Davis v. Williams, 05-13373.

Decision Date07 June 2006
Docket NumberNo. 05-13373.,05-13373.
Citation451 F.3d 759
PartiesDonovan George DAVIS, Diana Eleise Davis, Plaintiffs-Appellants, v. Sheriff Phillip B. WILLIAMS, Deputy Edward Becht, Defendants-Appellees, Jon Doe 1, a deputy who is not known at this time, et al., Defendants.
CourtU.S. Court of Appeals — Eleventh Circuit

Paul E. Bross, Bross, Bross, Thomas, Mays & Wilson, Merritt Island, FL, for Donovan and Diana Davis.

Christine H. Davis, DeBevoise & Poulton, P.A., San Diego, CA, Donald Andrew DeBevoise, Thoms W. Poulton, Gregory Ackerman, DeBevoise & Poulton, P.A., Winter Park, FL, for Defendants-Appellees.

Appeal from the United States District Court for the Middle District of Florida.

Before TJOFLAT, BARKETT and HILL, Circuit Judges.

BARKETT, Circuit Judge:

Donovan Davis ("Davis") and his wife Diana Davis appeal a summary judgment order in favor of Deputy Edward Becht and Sheriff Phillip Williams. Donovan Davis sued Becht alleging that Becht falsely arrested him for obstruction of justice and disorderly conduct and used excessive force to do so in violation of the Fourth Amendment and various Florida state laws.1 Davis also sued Williams, alleging that Williams was liable for Becht's actions under the Florida state law theory of respondeat superior and under 42 U.S.C. § 1983 for instituting policies that contributed to or caused Davis' injuries. Diana Davis' sole cause of action in the amended complaint (asserted solely against Becht) was a Florida state claim for a loss of consortium.

The district court ruled that Becht was entitled to qualified immunity, concluding, inter alia, that Becht did not falsely arrest Davis because there was a sufficient showing of probable cause to make the arrest.2 As to Davis' excessive force claim, the court ruled that the force Becht used to effectuate the arrest was de minimis. The district court also granted summary judgment in favor of Williams because there was no underlying wrongful act or constitutional violation for which he could be held liable.3 For the reasons set forth below, we reverse and remand for further proceedings.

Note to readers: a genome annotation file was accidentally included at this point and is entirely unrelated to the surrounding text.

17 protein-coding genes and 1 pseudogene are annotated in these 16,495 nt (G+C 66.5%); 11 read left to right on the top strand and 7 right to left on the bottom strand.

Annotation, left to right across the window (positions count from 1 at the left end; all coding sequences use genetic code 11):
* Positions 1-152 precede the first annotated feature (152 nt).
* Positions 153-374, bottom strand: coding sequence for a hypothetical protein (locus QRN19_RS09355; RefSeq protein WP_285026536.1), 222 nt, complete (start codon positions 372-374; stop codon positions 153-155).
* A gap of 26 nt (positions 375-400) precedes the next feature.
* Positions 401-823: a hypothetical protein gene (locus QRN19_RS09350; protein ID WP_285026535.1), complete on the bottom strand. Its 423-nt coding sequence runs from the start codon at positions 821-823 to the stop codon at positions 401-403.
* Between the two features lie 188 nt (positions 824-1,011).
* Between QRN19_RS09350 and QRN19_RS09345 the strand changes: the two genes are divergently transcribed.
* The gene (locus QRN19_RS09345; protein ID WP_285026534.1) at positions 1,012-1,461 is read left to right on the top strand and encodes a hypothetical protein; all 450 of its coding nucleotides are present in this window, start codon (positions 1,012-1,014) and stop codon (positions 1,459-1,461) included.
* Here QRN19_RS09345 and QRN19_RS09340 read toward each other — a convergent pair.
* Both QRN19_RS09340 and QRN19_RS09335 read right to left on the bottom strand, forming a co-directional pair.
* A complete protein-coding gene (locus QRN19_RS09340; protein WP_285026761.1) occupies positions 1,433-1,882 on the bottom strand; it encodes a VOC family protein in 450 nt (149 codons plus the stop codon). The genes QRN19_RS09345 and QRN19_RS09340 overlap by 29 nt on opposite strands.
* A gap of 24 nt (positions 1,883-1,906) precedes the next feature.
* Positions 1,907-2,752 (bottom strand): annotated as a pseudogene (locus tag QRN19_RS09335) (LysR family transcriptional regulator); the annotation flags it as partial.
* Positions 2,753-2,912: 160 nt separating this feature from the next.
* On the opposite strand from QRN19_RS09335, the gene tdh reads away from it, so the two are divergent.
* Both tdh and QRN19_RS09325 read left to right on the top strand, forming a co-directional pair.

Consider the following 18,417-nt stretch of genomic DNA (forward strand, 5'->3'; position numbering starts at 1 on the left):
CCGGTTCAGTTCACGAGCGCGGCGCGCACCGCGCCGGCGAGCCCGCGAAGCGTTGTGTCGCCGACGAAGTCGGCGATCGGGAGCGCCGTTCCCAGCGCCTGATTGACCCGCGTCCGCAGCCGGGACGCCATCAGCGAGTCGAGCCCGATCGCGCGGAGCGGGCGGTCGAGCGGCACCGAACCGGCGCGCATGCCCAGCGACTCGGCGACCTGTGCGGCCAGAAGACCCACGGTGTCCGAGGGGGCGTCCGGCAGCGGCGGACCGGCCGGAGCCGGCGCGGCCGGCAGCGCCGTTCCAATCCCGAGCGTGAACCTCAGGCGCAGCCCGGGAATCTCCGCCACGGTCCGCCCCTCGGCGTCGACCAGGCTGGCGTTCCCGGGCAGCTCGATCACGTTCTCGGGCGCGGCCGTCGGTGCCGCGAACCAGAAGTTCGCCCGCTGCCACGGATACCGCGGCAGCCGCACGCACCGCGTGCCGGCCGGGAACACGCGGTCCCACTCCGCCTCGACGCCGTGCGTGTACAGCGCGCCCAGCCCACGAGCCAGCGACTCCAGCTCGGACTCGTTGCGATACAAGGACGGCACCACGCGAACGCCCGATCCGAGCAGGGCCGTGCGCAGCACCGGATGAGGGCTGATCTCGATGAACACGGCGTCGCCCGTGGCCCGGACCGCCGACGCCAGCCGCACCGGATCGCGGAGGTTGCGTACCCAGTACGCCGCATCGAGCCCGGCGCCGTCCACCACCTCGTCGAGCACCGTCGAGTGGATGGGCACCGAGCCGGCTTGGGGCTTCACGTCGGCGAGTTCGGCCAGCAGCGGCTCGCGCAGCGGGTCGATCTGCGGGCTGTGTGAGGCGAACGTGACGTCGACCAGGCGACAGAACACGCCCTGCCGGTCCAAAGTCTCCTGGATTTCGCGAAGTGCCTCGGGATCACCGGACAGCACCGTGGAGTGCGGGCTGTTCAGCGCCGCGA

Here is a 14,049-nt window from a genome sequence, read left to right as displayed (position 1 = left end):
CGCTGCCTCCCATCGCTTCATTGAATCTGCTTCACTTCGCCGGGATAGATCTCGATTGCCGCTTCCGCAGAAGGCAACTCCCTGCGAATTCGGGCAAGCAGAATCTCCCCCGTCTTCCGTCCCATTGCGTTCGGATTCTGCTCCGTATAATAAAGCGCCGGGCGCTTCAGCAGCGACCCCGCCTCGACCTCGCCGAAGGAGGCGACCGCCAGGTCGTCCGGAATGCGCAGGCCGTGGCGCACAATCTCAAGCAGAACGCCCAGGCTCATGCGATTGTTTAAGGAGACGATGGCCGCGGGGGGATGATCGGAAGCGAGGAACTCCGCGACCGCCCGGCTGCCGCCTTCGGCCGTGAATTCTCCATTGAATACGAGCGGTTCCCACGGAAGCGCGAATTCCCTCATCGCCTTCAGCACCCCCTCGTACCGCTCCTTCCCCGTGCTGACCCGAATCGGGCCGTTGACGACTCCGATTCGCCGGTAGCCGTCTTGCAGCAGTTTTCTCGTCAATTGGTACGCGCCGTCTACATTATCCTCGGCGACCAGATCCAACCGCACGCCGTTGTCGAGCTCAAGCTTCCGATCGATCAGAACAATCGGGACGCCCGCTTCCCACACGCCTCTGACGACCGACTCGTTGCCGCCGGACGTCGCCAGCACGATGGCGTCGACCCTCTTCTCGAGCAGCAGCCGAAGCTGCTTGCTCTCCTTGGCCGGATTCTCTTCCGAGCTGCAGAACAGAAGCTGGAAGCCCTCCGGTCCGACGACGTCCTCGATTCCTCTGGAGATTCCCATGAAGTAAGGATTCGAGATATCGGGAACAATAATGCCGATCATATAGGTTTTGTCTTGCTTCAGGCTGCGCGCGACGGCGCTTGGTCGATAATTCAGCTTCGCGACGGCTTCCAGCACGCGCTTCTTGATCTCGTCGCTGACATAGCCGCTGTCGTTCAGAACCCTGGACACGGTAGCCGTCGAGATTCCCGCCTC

Under the doctrine of qualified immunity, "government officials performing discretionary functions generally are shielded from liability for civil damages insofar as their conduct does not violate clearly established statutory or constitutional rights of which a reasonable person would have known." Harlow v. Fitzgerald, 457 U.S. 800, 818, 102 S.Ct. 2727, 73 L.Ed.2d 396 (1982). Because there is no dispute that Deputy Becht was performing his discretionary functions as a deputy, the burden shifts to Davis to show that qualified immunity is not appropriate. Lee v. Ferraro, 284 F.3d 1188, 1194 (11th Cir. 2002).

Qualified immunity is a two-part inquiry set forth in Saucier v. Katz, 533 U.S. 194, 201, 121 S.Ct. 2151, 150 L.Ed.2d 272 (2001). First we ask, "[t]aken in the light most favorable to the party asserting the injury, do the facts alleged show the officer's conduct violated a constitutional right?" Id. If, assuming the plaintiff's allegations were true, no such right would have been violated, the analysis is complete. However, if a constitutional violation can be made out on the plaintiff's facts, we then must determine "whether, at the time of the incident, every objectively reasonable police officer would have realized the acts violated already clearly established federal law." Garrett v. Athens-Clarke County, 378 F.3d 1274, 1278-79 (11th Cir.2004) (citing Saucier, 533 U.S. at 201-02, 121 S.Ct. 2151). "This is not to say that an official action is protected by qualified immunity unless the very action in question has previously been held unlawful. . . but it is to say that in the light of pre-existing law the unlawfulness must be apparent." Hope v. Pelzer, 536 U.S. 730, 739, 122 S.Ct. 2508, 153 L.Ed.2d 666 (2002) (citation omitted). "[O]fficials can still be on notice that their conduct violates established law even in novel factual circumstances. . . . Although earlier cases involving `fundamentally similar' facts can provide especially strong support for a conclusion that the law is clearly established, they are not necessary to such a finding." Id. at 741, 122 S.Ct. 2508. In the context of a claim for false arrest, an officer is entitled to qualified immunity where that officer had "arguable probable cause," that is, where "reasonable officers in the same circumstances and possessing the same knowledge as the Defendants could have believed that probable cause existed to arrest" the plaintiff. Kingsland v. City of Miami, 382 F.3d 1220, 1232 (11th Cir.2004) (quoting Von Stein v. Brescher, 904 F.2d 572, 579 (11th Cir. 1990)).